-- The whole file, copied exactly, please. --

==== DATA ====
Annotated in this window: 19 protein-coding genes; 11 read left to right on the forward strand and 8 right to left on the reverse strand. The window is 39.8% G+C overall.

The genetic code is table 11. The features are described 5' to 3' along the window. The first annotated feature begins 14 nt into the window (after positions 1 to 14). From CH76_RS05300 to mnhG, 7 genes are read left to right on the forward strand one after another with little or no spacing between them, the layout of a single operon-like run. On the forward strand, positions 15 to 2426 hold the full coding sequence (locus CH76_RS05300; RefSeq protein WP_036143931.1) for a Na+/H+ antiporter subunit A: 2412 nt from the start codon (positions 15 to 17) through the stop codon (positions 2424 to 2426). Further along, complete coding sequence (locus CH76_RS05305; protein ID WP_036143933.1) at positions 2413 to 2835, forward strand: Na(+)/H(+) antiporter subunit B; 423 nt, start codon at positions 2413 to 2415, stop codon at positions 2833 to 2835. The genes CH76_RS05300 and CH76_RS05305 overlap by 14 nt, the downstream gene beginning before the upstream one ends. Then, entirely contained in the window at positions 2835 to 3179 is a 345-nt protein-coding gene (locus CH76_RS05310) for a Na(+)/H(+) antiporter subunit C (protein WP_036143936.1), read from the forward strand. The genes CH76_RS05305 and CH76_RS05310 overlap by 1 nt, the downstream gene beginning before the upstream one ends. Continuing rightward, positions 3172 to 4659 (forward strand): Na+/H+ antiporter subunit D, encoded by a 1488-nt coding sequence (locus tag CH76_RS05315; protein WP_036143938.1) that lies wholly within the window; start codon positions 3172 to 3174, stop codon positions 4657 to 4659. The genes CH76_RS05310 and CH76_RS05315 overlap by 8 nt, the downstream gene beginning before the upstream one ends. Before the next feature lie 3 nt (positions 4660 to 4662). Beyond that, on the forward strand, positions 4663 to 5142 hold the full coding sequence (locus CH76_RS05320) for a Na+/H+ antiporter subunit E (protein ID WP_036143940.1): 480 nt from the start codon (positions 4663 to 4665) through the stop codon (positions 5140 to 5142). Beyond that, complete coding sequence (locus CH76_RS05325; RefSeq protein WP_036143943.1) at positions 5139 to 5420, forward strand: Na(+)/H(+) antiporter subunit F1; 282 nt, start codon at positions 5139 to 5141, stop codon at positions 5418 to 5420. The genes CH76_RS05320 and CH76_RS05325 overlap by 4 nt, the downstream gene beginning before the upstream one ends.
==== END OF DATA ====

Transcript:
Annotated in this window: 19 protein-coding genes; 11 read left to right on the forward strand and 8 right to left on the reverse strand. The window is 39.8% G+C overall.

The genetic code is table 11. The features are described 5' to 3' along the window. The first annotated feature begins 14 nt into the window (after positions 1 to 14). From CH76_RS05300 to mnhG, 7 genes are read left to right on the forward strand one after another with little or no spacing between them, the layout of a single operon-like run. On the forward strand, positions 15 to 2426 hold the full coding sequence (locus CH76_RS05300; RefSeq protein WP_036143931.1) for a Na+/H+ antiporter subunit A: 2412 nt from the start codon (positions 15 to 17) through the stop codon (positions 2424 to 2426). Further along, complete coding sequence (locus CH76_RS05305; protein ID WP_036143933.1) at positions 2413 to 2835, forward strand: Na(+)/H(+) antiporter subunit B; 423 nt, start codon at positions 2413 to 2415, stop codon at positions 2833 to 2835. The genes CH76_RS05300 and CH76_RS05305 overlap by 14 nt, the downstream gene beginning before the upstream one ends. Then, entirely contained in the window at positions 2835 to 3179 is a 345-nt protein-coding gene (locus CH76_RS05310) for a Na(+)/H(+) antiporter subunit C (protein WP_036143936.1), read from the forward strand. The genes CH76_RS05305 and CH76_RS05310 overlap by 1 nt, the downstream gene beginning before the upstream one ends. Continuing rightward, positions 3172 to 4659 (forward strand): Na+/H+ antiporter subunit D, encoded by a 1488-nt coding sequence (locus tag CH76_RS05315; protein WP_036143938.1) that lies wholly within the window; start codon positions 3172 to 3174, stop codon positions 4657 to 4659. The genes CH76_RS05310 and CH76_RS05315 overlap by 8 nt, the downstream gene beginning before the upstream one ends. Before the next feature lie 3 nt (positions 4660 to 4662). Beyond that, on the forward strand, positions 4663 to 5142 hold the full coding sequence (locus CH76_RS05320) for a Na+/H+ antiporter subunit E (protein ID WP_036143940.1): 480 nt from the start codon (positions 4663 to 4665) through the stop codon (positions 5140 to 5142). Beyond that, complete coding sequence (locus CH76_RS05325; RefSeq protein WP_036143943.1) at positions 5139 to 5420, forward strand: Na(+)/H(+) antiporter subunit F1; 282 nt, start codon at positions 5139 to 5141, stop codon at positions 5418 to 5420. The genes CH76_RS05320 and CH76_RS05325 overlap by 4 nt, the downstream gene beginning before the upstream one ends.